The thickness tox2 of the control insulating film 13 indicates the distance between the gate electrode (CG) and the respective one of the charge storage layers (FG) via the control insulating film 13, and the area S2 of the control insulating film 13 indicates the area of a plane through which the gate electrode (CG) opposes the charge storage layer (FG) via the control insulating film 13. The thickness tox1 of the tunnel insulating film 15 indicates the distance between the semiconductor substrate 1 and the respective one of the charge storage layers (FG) via the tunnel insulating film 15, and the area S1 of the tunnel insulating film 15 indicates the area of a plane through which the semiconductor substrate opposes the charge storage layer (FG).

From the viewpoint of the easiness of the operations of writing electrons into and erasing from the charge storage layers (FG), preferably, the thickness tox1 of the tunnel insulating film 15 is made thin. In order to suppress escape of charges from the charge storage layer (FG) to the gate electrode (CG), the thickness tox2 of the control insulating film 13 is preferably larger than the thickness tox1 of the tunnel insulating film 15, or the relationship of tox2>tox1 is preferably set.

By contrast, in order to conduct the operations of writing electrons into and erasing from the charge storage layers (FG) at a high efficiency, the potential of the gate electrode (CG) must be efficiently transferred to the charge storage layer (FG). When the capacitance of the control insulating film 13 is C2 and that of the tunnel insulating film 15 is C1, therefore, the relationship of C2>C1 is preferably set. Usually, when the capacitance is C, the area is S, the thickness is t, and the dielectric constant is k, the relationship of C=kS/t is established. Therefore, the area S2 of the control insulating film 13 and the area S1 of the tunnel insulating film 15 are determined so as to satisfy the relationship of S2/tox2>S1/tox1.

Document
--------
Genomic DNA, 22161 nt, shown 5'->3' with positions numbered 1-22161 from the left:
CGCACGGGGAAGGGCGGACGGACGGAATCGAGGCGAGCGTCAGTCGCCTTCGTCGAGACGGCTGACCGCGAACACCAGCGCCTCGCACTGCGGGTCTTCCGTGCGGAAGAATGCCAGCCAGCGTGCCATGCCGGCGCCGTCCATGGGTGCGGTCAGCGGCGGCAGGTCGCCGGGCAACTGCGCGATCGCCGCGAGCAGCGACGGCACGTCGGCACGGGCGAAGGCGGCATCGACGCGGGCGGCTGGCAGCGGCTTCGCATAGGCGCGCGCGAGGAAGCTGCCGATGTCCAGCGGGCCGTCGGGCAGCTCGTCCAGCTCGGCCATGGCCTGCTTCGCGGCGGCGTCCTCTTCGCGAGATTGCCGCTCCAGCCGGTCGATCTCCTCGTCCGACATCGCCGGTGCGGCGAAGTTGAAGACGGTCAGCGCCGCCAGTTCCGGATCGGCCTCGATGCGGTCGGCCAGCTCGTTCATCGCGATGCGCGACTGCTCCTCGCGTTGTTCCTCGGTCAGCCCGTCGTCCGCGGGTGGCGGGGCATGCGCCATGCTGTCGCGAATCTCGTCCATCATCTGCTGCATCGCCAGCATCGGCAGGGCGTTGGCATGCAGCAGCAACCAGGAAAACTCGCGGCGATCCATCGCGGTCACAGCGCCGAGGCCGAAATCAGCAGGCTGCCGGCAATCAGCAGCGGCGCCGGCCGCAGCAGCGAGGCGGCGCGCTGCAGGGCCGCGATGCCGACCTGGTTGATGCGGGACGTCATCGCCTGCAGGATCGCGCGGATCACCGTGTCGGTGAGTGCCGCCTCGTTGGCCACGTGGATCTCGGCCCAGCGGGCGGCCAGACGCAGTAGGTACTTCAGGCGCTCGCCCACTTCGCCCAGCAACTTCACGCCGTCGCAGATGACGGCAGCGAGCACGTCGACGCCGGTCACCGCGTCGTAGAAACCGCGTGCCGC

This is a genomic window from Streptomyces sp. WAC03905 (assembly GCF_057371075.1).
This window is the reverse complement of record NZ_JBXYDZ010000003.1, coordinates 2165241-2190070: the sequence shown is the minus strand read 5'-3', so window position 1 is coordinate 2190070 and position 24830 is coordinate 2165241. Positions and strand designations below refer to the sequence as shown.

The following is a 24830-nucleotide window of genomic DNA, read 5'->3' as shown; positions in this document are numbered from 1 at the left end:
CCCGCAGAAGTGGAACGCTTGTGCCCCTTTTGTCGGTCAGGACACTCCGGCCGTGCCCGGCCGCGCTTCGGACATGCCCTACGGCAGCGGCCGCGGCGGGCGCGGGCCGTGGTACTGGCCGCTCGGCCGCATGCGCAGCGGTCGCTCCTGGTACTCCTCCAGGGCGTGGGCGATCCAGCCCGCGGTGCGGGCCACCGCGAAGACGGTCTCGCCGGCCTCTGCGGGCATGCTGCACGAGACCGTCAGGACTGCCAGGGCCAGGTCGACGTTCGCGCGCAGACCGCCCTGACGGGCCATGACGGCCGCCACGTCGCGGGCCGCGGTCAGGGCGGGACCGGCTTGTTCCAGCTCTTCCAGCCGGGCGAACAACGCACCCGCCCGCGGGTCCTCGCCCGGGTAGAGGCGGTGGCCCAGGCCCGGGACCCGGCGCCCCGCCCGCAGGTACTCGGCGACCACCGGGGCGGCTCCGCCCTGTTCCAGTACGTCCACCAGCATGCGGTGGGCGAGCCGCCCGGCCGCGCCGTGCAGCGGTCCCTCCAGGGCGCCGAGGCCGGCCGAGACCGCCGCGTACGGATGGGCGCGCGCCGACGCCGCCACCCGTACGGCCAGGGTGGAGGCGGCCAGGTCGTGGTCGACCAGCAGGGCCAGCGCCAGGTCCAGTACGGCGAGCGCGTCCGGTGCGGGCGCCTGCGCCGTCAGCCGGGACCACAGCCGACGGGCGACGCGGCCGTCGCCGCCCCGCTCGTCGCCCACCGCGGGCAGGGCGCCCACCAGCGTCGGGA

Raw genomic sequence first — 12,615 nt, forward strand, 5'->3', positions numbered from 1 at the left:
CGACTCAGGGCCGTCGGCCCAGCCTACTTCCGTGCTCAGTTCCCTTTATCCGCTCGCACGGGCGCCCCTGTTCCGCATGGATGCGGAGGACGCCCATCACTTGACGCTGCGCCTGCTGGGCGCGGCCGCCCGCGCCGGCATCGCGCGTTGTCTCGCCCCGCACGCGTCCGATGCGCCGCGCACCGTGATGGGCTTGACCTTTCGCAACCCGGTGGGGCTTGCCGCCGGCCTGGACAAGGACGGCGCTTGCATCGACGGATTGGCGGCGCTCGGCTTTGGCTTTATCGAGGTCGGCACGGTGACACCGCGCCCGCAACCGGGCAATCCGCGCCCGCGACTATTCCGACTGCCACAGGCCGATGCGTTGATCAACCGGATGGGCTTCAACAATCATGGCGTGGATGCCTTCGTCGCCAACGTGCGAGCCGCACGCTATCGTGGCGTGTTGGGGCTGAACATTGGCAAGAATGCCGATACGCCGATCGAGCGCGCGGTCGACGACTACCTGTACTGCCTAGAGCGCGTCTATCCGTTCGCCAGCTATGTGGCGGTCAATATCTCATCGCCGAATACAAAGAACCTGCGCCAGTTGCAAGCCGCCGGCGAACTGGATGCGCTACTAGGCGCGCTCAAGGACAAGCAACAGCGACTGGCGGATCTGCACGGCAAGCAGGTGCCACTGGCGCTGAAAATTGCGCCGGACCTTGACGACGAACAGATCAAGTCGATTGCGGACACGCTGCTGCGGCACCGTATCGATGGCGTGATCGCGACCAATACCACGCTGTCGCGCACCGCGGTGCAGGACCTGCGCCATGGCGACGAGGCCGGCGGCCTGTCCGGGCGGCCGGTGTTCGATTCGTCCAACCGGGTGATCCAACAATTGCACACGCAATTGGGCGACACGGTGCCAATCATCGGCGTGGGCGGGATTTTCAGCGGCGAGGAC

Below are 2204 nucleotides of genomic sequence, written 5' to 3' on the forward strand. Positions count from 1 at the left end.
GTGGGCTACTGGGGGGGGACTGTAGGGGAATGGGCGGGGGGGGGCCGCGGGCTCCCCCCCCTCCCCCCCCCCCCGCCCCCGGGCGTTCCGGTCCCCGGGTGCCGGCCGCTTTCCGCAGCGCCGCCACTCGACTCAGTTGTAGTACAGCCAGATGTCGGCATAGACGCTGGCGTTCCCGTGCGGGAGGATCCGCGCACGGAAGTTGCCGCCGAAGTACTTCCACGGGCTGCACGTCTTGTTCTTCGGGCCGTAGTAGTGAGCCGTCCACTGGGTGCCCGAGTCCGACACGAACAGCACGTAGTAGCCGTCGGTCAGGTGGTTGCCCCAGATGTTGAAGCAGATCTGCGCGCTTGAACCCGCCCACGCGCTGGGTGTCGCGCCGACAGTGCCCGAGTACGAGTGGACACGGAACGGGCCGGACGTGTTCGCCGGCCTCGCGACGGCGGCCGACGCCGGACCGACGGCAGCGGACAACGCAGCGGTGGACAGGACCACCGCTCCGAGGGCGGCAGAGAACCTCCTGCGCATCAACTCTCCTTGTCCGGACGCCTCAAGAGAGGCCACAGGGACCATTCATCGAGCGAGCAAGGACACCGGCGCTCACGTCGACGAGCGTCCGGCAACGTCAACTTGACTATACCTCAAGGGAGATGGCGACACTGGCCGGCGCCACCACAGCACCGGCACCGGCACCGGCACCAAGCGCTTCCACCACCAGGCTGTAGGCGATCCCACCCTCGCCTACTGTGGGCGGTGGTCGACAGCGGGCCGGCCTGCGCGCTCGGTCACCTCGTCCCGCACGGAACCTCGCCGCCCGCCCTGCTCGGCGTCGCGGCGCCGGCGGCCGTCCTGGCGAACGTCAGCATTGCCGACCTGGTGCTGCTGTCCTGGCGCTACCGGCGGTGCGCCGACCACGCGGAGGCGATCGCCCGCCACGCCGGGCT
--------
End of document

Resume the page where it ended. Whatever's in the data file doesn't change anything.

When tox1, tox2, S1, and S2 are adjusted in this way, the capacitance coupling ratio (Cr=C2/(C1+C2)) is large, and charges can be easily stored into the charge storage layer (FG). Alternatively, the relationship of C2>C1 may be realized by adjusting the dielectric constants of the control insulating film 13 and the tunnel insulating film 15.

Next, an example of a method of producing the storage element in the first embodiment will be described with reference to FIGS. 2 to 11. For the sake of convenience, description will be made on a storage element in which the charge storage layers are formed by floating gates.

As shown in FIG. 2, in a first step, the surface of the p-semiconductor substrate 1 (Si) is thermally oxidized to form a gate insulating film precursor layer 8 (SiO2). Then, a gate electrode precursor layer 2 (poly-Si) is deposited on the gate insulating film precursor layer 8 (SiO2) with using a known film forming method such as CVD (Chemical Vapor Deposition), sputtering, or MBE (Molecular Beam Epitaxy), and the gate electrode precursor layer 2 (poly-Si) is doped with P to set the layer to the n type by ion implantation using POCl3 gas or the like.

As shown in FIG. 3, in a second step, the gate insulating film precursor layer 8 (SiO2) and the gate electrode precursor layer 2 (poly-Si) are processed by anisotropic etching to form a gate insulating film 9 (SiO2) and a gate electrode 3 (poly-Si).

As shown in FIGS. 4A and 4B, in a third step, fixed information is written according to whether the impurity diffusion layers 17 are formed or not. Then, a control insulating film precursor layer 12 (SiN) is deposited. FIG. 4A shows a storage element in which the impurity diffusion layers 17 are not to be formed. FIG. 4B shows a storage element in which the impurity diffusion layers 17 are formed by doping the surface of the semiconductor substrate 1 with As by ion implantation of As+ at an energy of several tens of kV, and then conducting an activating process by RTA (Rapid Thermal Anneal) at 900° C. for about 30 seconds.